CHOREOGRAPHY NaMaargam, which premieres on December 5, will present Margam with a twist.
What is NaMaargam? “Well, it is a conversation between four Bharatanatyam dancers that dwells on the core of spiritual growth and poses questions and seeks the answers through dance and music.”
That’s how Krithika Subrahmanian describes the thematic presentation ‘NaMaargam: Knot The Path.’ She along with Priya Murle, Priya S. Dixit and Prabha Dixit, all disciples of Prof. Sudharani Raghupathy, will present this unusual Margam on December 5. The show commemorates 65 years of Sudharani’s contribution to Bharatanatyam and the proceeds will go to ABHAI (Association of BHaratanatyam Artistes of India).
The brain-child of Sudharani’s son, K.S.R. Anirudha, who is an accomplished mridangam player and a busy civil lawyer, NaMaargam presents pure Bharatanatyam and yet breaks away from the traditional format. The pieces are the result of the creative choreographic inputs of Priya Murle, Priya Dixit, Prabha Dixit and Krithika Subrahmaniam. While Prof. Sudharani has lent her expertise, the music is an adaptation of the compositions of vidwan Madurai N. Krishnan, with verses of Tagore and Vallalar included.
As the team explains, “NaMaargam is contemporary classic. It will appeal to viewers irrespective of nationality, religion, profession or inclination. It is reverent yet irreverent - as it boldly seeks and answers eternal questions within.”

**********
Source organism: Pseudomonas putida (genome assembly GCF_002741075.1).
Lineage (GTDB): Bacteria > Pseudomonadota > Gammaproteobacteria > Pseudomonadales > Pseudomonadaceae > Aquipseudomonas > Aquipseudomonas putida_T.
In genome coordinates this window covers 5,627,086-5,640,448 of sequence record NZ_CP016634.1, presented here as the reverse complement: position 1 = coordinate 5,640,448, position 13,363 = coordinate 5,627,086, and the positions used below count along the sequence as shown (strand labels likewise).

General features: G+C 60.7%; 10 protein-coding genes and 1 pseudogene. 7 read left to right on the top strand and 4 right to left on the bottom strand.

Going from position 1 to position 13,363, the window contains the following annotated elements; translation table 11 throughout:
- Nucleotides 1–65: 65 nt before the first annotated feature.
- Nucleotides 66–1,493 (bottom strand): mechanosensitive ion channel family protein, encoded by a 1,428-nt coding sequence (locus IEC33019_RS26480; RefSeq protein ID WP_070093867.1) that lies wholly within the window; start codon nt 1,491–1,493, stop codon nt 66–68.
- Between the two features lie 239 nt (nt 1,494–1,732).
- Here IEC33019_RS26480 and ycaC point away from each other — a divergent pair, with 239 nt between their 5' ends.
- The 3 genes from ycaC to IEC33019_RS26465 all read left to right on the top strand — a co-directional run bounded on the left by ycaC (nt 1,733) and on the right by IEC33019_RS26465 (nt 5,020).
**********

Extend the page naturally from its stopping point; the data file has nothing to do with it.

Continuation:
How can Margam be unusual, you wonder. Anirudha says, “Well, we begin with thillana (Hamsanadam) and end with Mallari.” What!? “Yes, I am sure I will ruffle quite a few purist feathers here. But you see, I have worked on the concept that Life is Not one straight line. Each person has a different perception of and response to a similar situation. It does not mean that one is right and the other is wrong. It’s each man’s vision. NaMaargam is our vision.”
Anirudha, who has always thought out of the box, continues, “I was inspired by the stories of Kannappan and the Kanakana Kindi or Kanakadasa’s Window at the Udipi Krishna Temple. Faith is important, how you worship is left to you. Similarly, in dance, the essence of the rasas is important, no matter what form it is presented in.”
What was his classicism-steeped mother Sudharani’s reaction to such a dramatic departure from tradition? “She was initially sceptical. But once she heard me out, she accepted my view point, and offered artistic and choreographic guidance. Of course, her words of advice were, ‘Remember you have a family name and a reputation to protect.’ You see, she is my greatest critic and the first person to tolerate my idiosyncrasies,” says Anirudha.
On an artistic journey
Krithika, an architect by profession, who has nearly 18 years as a dancer to her credit, says, “We have been jamming for quite a while now and we felt that while Bharatanatyam was exclusive in the sense that its audience is limited, we want it to become inclusive and draw more and more people towards it, connect with a dancer on stage and make the artistic journey together. That’s the premise of NaMaargam.”
Myriad emotions in several languages including Sanskrit, Tamil, and even English, will be depicted in this production where other highlights are ‘Arut Perum Jyothi Thaniperum Karunai’ by Vallalar, a ragamalika varnam (four varnams woven together), the classic sabdam ‘Kadavulae’ which recognises the existence of God in every aspect and within oneself, and a Pazhamozhi Padam, where well-known Tamil sayings have been strung together and will be portrayed through pure dance.
Is the Chennai audience open to this kind of experimentation? Only time will tell.
NaMaargam, which is open to all, will be held on December 5, 6.30 p.m., at The Music Academy, TTK Road.